Proposed US funding bill excludes Ukraine aid as political battle looms

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U.S. House Speaker Mike Johnson revealed on Nov. 11 a new proposal to keep the federal government open, a plan which excludes additional funding for Ukraine, AP reported.

With just five legislative days left until the federal government shutdown deadline, lawmakers are scrambling to produce a consensus.

“This two-step continuing resolution is a necessary bill to place House Republicans in the best position to fight for conservative victories… The bill will stop the absurd holiday-season omnibus tradition of massive, loaded up spending bills introduced right before the Christmas recess,” he told congressional leaders.

Johnson’s plan does not include additional funding for Israel and Ukraine, which the Biden Administration has requested.

He characterized the initiative as placing “conference in the best position to fight for fiscal responsibility, oversight over Ukraine aid, and meaningful policy changes at our Southern border.”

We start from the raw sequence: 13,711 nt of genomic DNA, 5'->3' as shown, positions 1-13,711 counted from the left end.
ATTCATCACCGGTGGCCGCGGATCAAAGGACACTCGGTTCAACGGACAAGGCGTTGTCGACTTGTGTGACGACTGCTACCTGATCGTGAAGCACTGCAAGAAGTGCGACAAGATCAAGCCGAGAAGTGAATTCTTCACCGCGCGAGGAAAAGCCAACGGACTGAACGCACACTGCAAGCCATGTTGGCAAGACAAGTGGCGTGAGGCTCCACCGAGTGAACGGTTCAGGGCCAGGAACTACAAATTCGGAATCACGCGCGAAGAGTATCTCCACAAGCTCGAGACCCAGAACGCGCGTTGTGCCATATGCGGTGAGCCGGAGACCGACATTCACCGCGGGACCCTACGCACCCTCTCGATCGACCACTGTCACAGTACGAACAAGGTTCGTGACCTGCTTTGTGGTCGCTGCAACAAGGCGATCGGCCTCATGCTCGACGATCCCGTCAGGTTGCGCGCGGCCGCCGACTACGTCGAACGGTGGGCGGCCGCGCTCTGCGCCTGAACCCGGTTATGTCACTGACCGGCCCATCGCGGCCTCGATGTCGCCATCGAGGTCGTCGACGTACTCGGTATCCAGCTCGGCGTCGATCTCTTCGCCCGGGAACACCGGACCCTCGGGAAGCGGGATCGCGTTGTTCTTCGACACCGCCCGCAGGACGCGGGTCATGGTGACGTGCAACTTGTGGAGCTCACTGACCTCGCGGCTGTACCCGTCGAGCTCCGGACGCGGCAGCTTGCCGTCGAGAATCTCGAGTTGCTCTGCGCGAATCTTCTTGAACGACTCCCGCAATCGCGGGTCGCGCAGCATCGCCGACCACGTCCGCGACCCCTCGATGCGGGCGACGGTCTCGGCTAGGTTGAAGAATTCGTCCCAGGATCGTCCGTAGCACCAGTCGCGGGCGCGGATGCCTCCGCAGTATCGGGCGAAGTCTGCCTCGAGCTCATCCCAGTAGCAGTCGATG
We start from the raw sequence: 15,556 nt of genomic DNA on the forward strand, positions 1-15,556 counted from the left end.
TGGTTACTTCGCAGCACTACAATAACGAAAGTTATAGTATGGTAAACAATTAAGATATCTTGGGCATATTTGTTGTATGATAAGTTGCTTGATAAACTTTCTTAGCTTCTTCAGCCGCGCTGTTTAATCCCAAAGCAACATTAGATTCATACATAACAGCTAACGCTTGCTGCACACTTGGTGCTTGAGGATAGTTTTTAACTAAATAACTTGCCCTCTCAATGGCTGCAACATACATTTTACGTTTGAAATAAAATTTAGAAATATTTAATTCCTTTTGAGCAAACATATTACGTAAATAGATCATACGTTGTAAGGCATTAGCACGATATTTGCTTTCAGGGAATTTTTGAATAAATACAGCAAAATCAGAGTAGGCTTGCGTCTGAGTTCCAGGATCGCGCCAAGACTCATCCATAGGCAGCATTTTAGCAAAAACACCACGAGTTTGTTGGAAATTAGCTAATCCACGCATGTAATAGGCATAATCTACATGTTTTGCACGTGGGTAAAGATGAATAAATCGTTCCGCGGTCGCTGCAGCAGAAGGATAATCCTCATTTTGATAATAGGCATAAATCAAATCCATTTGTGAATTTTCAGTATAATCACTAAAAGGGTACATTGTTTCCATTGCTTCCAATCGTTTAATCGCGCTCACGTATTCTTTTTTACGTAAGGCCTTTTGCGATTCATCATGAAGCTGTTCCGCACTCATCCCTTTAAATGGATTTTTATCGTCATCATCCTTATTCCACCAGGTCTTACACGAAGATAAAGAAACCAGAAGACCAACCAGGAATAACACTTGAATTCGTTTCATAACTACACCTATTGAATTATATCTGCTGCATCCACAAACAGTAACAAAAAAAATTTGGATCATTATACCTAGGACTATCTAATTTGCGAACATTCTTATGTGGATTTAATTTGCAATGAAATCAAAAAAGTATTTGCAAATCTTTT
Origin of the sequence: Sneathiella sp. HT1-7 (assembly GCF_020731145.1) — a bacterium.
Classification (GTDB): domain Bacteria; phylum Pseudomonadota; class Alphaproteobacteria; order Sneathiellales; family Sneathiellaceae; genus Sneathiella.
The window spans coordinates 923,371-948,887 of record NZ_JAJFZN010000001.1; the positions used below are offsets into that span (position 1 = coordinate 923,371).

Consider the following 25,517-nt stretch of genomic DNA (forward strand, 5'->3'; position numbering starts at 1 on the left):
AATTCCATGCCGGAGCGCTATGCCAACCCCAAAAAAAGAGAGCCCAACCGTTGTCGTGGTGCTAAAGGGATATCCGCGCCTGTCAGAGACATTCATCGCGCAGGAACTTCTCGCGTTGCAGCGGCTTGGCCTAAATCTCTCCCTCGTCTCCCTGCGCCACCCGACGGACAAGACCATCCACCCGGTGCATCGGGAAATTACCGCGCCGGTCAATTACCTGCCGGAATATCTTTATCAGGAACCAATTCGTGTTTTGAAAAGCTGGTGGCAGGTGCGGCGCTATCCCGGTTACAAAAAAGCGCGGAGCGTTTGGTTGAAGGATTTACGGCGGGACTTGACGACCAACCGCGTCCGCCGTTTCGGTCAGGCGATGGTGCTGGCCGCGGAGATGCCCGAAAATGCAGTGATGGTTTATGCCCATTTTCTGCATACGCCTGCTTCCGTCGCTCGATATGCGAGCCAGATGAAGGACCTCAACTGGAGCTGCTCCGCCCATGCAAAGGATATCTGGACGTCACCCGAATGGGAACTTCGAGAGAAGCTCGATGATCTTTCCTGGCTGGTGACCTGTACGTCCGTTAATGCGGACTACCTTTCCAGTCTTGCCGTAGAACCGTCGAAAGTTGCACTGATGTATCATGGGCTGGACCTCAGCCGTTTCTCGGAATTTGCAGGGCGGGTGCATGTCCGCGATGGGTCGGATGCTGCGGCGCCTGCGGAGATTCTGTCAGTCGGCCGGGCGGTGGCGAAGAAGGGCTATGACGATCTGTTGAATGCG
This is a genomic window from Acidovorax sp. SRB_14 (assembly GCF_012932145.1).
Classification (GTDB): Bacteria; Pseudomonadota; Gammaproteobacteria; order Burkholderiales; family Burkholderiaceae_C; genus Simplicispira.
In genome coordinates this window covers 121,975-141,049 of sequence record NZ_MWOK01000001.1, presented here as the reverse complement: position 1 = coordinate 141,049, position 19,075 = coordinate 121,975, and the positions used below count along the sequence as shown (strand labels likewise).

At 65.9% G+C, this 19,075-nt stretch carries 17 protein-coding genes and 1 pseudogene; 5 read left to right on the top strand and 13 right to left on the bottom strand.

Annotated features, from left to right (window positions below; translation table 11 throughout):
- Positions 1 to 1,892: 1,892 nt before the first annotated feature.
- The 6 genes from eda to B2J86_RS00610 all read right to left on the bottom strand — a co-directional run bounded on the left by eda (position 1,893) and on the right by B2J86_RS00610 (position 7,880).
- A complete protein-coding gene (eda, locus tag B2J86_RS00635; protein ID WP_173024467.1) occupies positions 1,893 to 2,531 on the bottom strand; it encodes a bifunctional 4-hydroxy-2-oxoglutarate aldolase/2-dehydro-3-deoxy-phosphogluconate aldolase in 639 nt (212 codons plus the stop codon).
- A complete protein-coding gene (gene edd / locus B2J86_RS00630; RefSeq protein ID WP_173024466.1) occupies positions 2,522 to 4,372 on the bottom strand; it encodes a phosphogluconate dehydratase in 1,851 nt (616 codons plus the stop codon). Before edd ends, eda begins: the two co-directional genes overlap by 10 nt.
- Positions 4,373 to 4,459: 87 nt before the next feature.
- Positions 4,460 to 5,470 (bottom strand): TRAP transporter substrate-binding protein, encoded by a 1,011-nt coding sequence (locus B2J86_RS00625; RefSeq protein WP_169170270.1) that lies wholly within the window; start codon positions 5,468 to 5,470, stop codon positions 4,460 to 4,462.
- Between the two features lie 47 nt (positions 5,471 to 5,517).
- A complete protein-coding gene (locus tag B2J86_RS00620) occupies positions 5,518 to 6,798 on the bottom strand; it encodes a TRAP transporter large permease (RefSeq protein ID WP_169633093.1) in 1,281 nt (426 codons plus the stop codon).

The White House slammed the plan as a threat to U.S. national security.

“This proposal is just a recipe for more Republican chaos and more shutdowns—full stop… House Republicans need to stop wasting time on their own political divisions, do their jobs, and work in a bipartisan way to prevent a shutdown,” said White House press secretary Karine Jean-Pierre.

“An Extreme Republican Shutdown would put critical national security and domestic priorities at risk, including by forcing service members to work without pay… This comes just days after House Republicans were forced to pull two of their own extreme appropriations bills from the floor—further deepening their dysfunction.”

The United States’ fiscal condition has significantly deteriorated with national debt exceeding $33 trillion as servicing costs raise exponentially.

In a historic move on Nov. 10, credit rating agency Moody’s downgraded U.S. sovereign debt to “negative” outlook citing increased political instability and unsustainable levels of spending coupled with high rates.

Since the beginning of Russia’s full-scale invasion of Ukraine, the U.S. has disbursed over $75 billion in aid to Kyiv.

Read also: US House Speaker Mike Johnson to support defense funding for Israel but not Ukraine

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